- What is a scatter plot?
- What are the different types of scatter plots?
- What are some uses for scatter plots?

## Scatter Plot in Psychology Definition

**Scatter plots** are used to determine if there is a relationship between the two variables being studied. If there is a relationship between the two variables, it will be shown on the scatter plot. In order for data to be shown on a scatter plot, it has to be measured in numerical values.

On the x-axis of the scatter plot graph is one variable and on the y-axis is the other variable. Remember, these variables have to be numerical! You can’t have a scatter plot that has one numerical variable and one non-numerical variable.

For example, you wanted to study the relationship between a subject and the rates of students enrolled in that subject. You collected data and tried to show the relationship between the two variables in a scatter plot. However, it doesn’t work since the subject is not a numerical value. A graph that would better represent this data would be a bar graph which would display comparisons between the people enrolled in each subject. If you were set on using a scatter plot as your graph, you would have to change the nonnumerical variable. Your new study could look at the relationship between tuition and the rates of students enrolled in the school.

When looking at a scatter plot, look left to right to determine if there is a relationship between the variables. There will be points scattered around the graph but if there is a relationship, you will see the majority of the points either trending upward or downward.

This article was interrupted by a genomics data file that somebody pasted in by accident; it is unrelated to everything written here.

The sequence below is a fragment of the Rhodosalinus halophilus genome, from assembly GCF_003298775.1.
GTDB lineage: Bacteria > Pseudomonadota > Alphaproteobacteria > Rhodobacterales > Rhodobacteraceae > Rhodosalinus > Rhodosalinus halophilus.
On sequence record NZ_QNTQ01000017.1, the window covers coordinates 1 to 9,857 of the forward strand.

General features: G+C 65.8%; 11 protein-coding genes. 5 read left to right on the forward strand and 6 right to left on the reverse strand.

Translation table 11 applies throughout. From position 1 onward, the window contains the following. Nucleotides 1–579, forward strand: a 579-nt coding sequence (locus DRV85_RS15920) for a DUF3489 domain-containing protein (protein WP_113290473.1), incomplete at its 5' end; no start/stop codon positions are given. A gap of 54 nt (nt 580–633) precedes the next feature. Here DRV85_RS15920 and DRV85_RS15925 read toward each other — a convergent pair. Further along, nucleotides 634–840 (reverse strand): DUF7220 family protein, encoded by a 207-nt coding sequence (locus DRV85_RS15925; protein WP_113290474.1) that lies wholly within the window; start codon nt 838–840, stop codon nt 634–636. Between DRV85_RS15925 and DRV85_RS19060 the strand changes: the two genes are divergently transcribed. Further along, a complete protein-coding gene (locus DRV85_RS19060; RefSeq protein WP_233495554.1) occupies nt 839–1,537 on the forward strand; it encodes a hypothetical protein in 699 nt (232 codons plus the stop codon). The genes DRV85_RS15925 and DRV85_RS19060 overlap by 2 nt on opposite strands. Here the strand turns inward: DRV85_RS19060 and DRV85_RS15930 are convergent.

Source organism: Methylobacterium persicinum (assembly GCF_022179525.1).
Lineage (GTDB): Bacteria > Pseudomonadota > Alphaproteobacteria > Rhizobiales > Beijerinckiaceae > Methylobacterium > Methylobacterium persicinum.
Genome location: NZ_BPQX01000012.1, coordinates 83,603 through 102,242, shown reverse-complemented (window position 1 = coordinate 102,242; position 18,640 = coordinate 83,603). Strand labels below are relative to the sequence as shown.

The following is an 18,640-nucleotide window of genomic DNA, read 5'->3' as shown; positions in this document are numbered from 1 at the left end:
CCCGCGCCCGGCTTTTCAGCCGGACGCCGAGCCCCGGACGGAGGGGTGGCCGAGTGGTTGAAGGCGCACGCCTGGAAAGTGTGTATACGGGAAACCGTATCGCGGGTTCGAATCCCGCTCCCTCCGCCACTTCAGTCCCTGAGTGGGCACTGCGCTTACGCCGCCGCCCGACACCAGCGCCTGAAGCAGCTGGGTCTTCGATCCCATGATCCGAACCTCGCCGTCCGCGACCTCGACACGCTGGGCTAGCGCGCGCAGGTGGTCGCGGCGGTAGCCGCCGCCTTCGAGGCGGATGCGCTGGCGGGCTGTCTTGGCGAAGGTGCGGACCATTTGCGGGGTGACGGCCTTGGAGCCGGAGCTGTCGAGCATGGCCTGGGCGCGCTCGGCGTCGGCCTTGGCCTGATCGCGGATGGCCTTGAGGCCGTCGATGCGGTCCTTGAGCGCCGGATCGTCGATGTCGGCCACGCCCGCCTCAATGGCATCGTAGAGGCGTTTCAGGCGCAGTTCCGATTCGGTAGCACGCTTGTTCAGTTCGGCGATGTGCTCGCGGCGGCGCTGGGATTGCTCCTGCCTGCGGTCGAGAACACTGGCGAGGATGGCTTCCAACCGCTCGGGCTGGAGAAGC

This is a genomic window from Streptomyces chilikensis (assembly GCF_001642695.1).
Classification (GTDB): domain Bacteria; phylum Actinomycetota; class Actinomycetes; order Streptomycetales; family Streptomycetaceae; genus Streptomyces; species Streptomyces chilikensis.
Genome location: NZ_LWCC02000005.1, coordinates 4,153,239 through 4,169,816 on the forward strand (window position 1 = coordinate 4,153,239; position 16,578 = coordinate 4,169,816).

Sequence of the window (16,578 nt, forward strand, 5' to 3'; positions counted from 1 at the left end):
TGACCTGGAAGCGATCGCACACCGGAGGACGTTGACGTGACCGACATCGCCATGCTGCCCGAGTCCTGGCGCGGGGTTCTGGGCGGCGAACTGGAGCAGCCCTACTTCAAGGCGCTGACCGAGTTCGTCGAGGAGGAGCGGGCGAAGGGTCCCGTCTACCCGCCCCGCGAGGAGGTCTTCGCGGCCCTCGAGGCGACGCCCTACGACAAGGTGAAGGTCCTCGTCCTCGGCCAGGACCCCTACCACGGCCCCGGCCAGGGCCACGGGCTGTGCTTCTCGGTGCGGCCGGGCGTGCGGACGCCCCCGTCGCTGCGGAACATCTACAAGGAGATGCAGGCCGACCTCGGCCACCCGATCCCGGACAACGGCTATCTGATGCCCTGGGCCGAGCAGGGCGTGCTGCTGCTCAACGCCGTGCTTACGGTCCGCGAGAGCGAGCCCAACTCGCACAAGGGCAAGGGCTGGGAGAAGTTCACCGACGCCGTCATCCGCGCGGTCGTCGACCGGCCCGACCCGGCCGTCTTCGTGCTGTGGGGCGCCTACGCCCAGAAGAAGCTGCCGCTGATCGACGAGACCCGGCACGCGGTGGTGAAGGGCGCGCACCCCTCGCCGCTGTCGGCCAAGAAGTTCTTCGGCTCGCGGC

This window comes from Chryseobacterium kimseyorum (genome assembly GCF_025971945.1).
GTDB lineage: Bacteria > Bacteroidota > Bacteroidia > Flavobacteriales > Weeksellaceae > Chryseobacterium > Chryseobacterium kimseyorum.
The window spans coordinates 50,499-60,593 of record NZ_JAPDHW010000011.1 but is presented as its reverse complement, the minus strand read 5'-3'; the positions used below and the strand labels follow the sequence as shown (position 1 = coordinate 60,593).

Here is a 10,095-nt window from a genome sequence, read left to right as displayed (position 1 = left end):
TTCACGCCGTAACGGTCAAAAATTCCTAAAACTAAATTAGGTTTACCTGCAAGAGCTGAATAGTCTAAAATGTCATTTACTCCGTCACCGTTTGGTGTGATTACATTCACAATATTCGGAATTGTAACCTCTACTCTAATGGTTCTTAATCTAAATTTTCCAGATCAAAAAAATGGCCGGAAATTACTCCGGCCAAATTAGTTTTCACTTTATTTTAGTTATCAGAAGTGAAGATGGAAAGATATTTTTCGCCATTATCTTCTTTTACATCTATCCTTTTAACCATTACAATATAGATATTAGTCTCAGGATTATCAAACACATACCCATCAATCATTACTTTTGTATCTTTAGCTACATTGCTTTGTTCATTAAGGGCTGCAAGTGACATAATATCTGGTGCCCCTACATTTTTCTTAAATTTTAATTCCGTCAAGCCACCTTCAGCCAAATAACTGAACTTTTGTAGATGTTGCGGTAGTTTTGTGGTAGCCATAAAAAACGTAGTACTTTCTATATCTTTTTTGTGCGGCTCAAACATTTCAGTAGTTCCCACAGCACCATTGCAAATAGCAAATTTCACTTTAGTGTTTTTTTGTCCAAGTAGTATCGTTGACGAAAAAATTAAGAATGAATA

### Line of Best Fit

So there’s a bunch of points that look like they’re going to the top right or bottom right corner of the graph but you’re not fully sure of the direction of all the points. What do you do?

Line of best fit to the rescue!

The **line of best fit **is a line that shows the relationship between all the points.

Think of the line of best fit as an estimate. The line of best fit will most often not actually go through every single point on the scatter plot; otherwise, it wouldn’t be a line! It’s just showing the general idea of how the points would look if they were averaged. In some cases, the points on the scatter plot and the line of best fit are all very close together which is great because that means there’s not a whole lot of variation in your data. However, it does happen that your line of best fit has some points around it, but a couple of points that are nowhere near it. That’s okay! Those are just your outliers.

## Types of Scatter Plot in Psychology

There are three types of scatter plots that give researchers more information about their data.

### Positive Scatter Plots in Psychology

The first type of scatter plot is a **positive** or **rising**** ****scatter** **plot**. Here, when looking from left to right at the data, the points will, for the most part, trend upwards. If you were to insert a line of best fit in a positive scatter plot, the slope would be positive. Easy enough to remember!

Data that results in a positive scatter plot has both variables either increasing or decreasing together. They have to move in the same direction!

An example of data that would result in a positive scatter plot would be minutes spent in a pool and calories burned (if you were lap swimming). The more minutes you spend in the pool working out, the more calories you burn. If you chose to show this relationship on a scatter plot, the slope of the line of best fit would be positive and all the points would trend upwards from the bottom left to the top right corner.

Fg. 1 Positive scatter plot, commons.wikimedia

### Negative Scatter Plots

As you might guess from the name, the points for a negative scatter plot will trend downward when looking at the graph from left to right. The slope of the line of best fit would also be negative.

Data that results in a negative scatter plot has to have one variable increasing and one variable decreasing.